Salk scientists have developed a new way to selectively activate brain, heart, muscle and other cells using ultrasonic waves. The new technique, dubbed sonogenetics, has some similarities to the burgeoning use of light to activate cells in order to better understand the brain.

Most people are familiar with the double-helix shape that allows genetic information to be packed into a molecule of human DNA. Less well-known is how all this information - which, if laid end-to-end, would stretch some three meters - is packed into the cellular nucleus. The secret of how this crush of genetic code avoids chaos - remaining untangled, correctly compartmentalized, and available for accurate DNA replication - has recently been revealed.

Inside the trillions of cells that make up the human body, things are rarely silent. Molecules are constantly being made, moved, and modified--and during these processes, mistakes are sometimes made. Strands of DNA, for instance, can break for any number of reasons, such as exposure to UV radiation, or mechanical stress on the chromosomes into which our genetic material is packaged.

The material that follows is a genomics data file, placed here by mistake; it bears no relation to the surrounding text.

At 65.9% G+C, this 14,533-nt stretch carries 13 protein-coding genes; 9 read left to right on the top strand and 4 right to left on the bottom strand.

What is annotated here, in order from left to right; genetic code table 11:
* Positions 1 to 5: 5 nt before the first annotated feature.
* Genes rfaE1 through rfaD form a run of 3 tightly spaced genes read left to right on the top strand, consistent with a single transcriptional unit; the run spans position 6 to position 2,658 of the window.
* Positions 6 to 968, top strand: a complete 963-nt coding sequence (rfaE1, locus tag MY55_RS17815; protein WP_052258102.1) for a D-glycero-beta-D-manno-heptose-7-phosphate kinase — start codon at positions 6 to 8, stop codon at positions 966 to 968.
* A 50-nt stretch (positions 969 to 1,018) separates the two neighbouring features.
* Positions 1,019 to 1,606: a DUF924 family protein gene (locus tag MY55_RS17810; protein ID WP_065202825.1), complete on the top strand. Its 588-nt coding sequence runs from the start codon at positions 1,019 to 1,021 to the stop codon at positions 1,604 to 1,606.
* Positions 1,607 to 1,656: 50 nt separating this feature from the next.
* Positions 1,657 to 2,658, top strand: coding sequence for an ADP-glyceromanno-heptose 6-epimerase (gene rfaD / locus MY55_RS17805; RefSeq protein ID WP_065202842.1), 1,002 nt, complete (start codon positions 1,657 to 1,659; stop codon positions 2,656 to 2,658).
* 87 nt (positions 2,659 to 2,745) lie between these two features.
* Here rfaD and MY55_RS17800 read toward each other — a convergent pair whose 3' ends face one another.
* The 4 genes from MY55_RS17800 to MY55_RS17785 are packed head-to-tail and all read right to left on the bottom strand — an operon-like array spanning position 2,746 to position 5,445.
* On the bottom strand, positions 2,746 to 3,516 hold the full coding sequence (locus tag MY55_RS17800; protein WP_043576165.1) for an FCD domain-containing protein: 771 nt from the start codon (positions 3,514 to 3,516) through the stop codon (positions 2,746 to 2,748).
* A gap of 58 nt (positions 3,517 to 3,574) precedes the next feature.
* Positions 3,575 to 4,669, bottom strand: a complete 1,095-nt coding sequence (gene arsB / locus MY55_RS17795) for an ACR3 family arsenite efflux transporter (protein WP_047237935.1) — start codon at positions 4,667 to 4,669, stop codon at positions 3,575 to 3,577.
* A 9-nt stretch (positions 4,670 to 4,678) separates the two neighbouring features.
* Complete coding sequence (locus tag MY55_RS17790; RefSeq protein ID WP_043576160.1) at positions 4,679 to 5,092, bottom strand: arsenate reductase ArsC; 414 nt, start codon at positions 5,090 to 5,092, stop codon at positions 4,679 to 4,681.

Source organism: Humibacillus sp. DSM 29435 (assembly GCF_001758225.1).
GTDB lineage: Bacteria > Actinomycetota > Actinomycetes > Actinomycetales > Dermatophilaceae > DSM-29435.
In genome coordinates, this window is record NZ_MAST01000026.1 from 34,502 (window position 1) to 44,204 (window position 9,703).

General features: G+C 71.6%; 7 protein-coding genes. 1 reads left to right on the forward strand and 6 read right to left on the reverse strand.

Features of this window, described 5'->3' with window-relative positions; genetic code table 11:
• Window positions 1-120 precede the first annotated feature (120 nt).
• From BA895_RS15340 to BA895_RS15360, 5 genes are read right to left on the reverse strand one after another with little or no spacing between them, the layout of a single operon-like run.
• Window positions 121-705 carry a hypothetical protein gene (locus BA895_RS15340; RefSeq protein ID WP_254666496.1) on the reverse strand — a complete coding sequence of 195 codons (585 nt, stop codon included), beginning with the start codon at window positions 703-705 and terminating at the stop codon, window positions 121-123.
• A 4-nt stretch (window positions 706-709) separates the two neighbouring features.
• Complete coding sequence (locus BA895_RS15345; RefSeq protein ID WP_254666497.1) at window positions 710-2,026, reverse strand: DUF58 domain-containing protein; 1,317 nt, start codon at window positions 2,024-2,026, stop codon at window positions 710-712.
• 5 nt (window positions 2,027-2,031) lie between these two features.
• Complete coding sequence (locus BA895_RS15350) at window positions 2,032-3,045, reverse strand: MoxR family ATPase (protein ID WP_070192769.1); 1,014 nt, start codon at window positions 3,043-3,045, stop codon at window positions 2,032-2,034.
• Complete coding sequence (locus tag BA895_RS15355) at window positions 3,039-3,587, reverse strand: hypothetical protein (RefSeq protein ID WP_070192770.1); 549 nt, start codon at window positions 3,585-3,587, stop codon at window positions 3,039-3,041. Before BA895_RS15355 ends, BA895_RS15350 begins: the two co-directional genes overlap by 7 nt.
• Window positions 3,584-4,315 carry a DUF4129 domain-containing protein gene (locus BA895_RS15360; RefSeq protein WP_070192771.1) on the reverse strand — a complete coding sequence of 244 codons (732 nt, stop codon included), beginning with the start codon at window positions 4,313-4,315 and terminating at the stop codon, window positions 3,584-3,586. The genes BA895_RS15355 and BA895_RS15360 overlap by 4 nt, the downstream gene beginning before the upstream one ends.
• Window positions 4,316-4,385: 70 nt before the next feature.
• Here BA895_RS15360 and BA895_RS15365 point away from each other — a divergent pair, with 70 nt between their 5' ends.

Scientists have uncovered tens of thousands of new protein interactions, accounting for about a quarter of all estimated protein contacts in a cell.
A multinational team of scientists have sifted through cells of vastly different organisms, from amoebae to worms to mice to humans, to reveal how proteins fit together to build different cells and bodies.

This is a representation of the fluoride ion channel (center) with monobodies attached (top and bottom).
Although present almost everywhere - food, soil, toothpaste and especially tap water -, the fluoride ion is highly toxic to microorganisms and cells. To avoid death, cells must remove fluoride that has accumulated inside them, a process accomplished via ion channels - protein tunnels through the cell membrane that only allow specific substances to pass through.

In the breast, cancer stem cells and normal stem cells can arise from different cell types but tap into distinct yet related stem cell programs, according to Whitehead Institute researchers. The differences between these stem cell programs may be significant enough to be exploited by future therapeutics.

Altering the protein recycling complexes in human cells, including cancer cells, allows the cells to resist treatment with a class of drugs known as proteasome inhibitors, according to Whitehead Institute scientists.

Eliminating HK2 (shown here), which is a key enzyme for glucose metabolism, may be a way to prevent cancer cells from surviving,